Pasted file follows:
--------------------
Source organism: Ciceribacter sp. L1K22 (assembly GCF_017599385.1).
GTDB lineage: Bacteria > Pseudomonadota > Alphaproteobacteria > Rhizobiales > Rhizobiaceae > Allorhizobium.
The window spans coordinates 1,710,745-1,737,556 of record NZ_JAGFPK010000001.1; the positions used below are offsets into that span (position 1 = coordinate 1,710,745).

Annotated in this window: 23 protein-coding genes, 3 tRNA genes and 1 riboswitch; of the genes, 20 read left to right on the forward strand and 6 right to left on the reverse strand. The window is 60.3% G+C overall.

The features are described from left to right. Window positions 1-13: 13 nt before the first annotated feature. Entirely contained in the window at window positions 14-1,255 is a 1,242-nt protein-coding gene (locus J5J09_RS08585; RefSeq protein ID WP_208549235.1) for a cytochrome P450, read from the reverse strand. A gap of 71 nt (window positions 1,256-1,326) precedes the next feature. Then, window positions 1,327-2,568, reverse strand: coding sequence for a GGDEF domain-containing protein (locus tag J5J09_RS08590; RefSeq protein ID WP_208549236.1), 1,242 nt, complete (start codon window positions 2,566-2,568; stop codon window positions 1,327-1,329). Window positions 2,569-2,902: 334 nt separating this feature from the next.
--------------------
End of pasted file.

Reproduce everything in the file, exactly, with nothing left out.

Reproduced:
Source organism: Ciceribacter sp. L1K22 (assembly GCF_017599385.1).
GTDB lineage: Bacteria > Pseudomonadota > Alphaproteobacteria > Rhizobiales > Rhizobiaceae > Allorhizobium.
The window spans coordinates 1,710,745-1,737,556 of record NZ_JAGFPK010000001.1; the positions used below are offsets into that span (position 1 = coordinate 1,710,745).

Annotated in this window: 23 protein-coding genes, 3 tRNA genes and 1 riboswitch; of the genes, 20 read left to right on the forward strand and 6 right to left on the reverse strand. The window is 60.3% G+C overall.

The features are described from left to right. Window positions 1-13: 13 nt before the first annotated feature. Entirely contained in the window at window positions 14-1,255 is a 1,242-nt protein-coding gene (locus J5J09_RS08585; RefSeq protein ID WP_208549235.1) for a cytochrome P450, read from the reverse strand. A gap of 71 nt (window positions 1,256-1,326) precedes the next feature. Then, window positions 1,327-2,568, reverse strand: coding sequence for a GGDEF domain-containing protein (locus tag J5J09_RS08590; RefSeq protein ID WP_208549236.1), 1,242 nt, complete (start codon window positions 2,566-2,568; stop codon window positions 1,327-1,329). Window positions 2,569-2,902: 334 nt separating this feature from the next.